The Uyghur source

The first task in the research was to find ancient relatives of the Hungarians. There are many of them. One of the closest relative are the Uighur people. Uyghur people consider the Hungarians also as ancient relatives of them. Though the Uyghur took the Islam religion, they somehow managed to preserve the main properties of their ancient music. When listening to the Uyghur music, we can discover astonishing similarities between Hungarian folk, Arabic traditional, maqam, and Chinese music. Their music has changed quite a lot in the last centuries, but the old maqam form is still alive. Uyghur use the term muqam to mean a "suite of compositions" or in some cases to mean "classical music." Even if there is modal coherency between different pieces in each suite, modulations occur as the suite unfolds; completely obscuring the initial mode. This is why the Uyghur muqams sound so organic. For the Uyghur, the term muqam implies that it has a muqam heading (bash), and a suite of pieces whose structures correspond to certain modal and rhythmical requirements, which must follow the introduction.

Uyghur Music and the Twelve Maqam

The Twelve Maqam (On Ikki Muqam) are a prestigious set of musical suites which the Uyghur trace in their present form back to the sixteenth century and the court of the Yarkand Khanate, though they also claim continuity with roots of considerable antiquity. Each of the Twelve Maqam are characterised by mode, melodic patterns, and modulations, but that Maqam is basically a suite structure which comprises a series of vocal and instrumental pieces. Tracing their heritage back to Central Asian Turkish people, the Uyghur's music owes much in terms of structure to Arabo-Persian maqams (modes and melodic patterns). The strings and woodwinds are also obviously descended from Middle Eastern instruments. In Uyghur music is also found some harmonic and melodic elements from the music of the neighboring Huns and Mongolians.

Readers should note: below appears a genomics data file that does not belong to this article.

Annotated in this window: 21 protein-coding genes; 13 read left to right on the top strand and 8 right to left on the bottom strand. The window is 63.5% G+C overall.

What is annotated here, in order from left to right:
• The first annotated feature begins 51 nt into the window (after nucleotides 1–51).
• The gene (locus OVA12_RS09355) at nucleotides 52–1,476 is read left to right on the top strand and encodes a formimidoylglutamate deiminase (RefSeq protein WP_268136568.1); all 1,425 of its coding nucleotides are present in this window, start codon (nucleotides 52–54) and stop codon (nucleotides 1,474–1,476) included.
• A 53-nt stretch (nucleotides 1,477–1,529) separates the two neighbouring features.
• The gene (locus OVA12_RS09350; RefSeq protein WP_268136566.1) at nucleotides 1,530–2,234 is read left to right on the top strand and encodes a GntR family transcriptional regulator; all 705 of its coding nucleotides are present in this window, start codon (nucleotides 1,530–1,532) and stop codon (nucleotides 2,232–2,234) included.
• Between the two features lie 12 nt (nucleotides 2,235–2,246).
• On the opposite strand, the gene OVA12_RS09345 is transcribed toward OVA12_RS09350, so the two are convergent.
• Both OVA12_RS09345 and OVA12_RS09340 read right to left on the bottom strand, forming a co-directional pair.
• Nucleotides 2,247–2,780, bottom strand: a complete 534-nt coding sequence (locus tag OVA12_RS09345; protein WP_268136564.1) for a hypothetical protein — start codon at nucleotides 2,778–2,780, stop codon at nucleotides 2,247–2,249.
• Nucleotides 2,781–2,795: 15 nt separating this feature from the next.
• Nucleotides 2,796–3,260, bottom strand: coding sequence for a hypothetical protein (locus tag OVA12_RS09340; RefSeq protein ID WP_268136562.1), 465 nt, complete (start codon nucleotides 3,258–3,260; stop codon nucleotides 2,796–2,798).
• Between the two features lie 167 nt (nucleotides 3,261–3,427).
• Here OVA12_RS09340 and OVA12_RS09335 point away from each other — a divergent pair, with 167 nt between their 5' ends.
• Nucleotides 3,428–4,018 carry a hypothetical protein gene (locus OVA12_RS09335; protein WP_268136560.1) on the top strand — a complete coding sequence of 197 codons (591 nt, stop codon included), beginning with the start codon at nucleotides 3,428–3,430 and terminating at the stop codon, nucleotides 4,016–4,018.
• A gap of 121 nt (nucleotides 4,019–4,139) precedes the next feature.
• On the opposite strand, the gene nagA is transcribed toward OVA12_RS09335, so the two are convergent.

About the Uyghurs

Xinjiang-Uyghur is currently an autonomous region in China's extreme northwest. It is sometimes called "Chinese Turkestan." The Uyghur homeland is a region of oasis towns separated by great distances and, until the last few decades, accessible only by arduous journeys by camel train through deserts and over mountains. In times of peace, the oasis dwellers of this region traded in the goods which passed along the Silk Road from China to the Near East and to Europe. Contemporary Uyghur trace their ancestry back to the Uyghur Turks and ancient Hungarians, whose steppe kingdom flourished on China's northwestern borders during the eighth and ninth centuries. After the fall of this kingdom, a portion of its people fled westwards into the region now called Xinjiang, where their descendants mingled with the indigenous inhabitants and established a series of local kingdoms and khanates. Islam first arrived in this region under the Qarakhan khanate in the tenth century. Historically, Sufism has been a strong influence amongst the Uyghur, as it has across Central Asia.

Theoretical background

The folk music and the maqam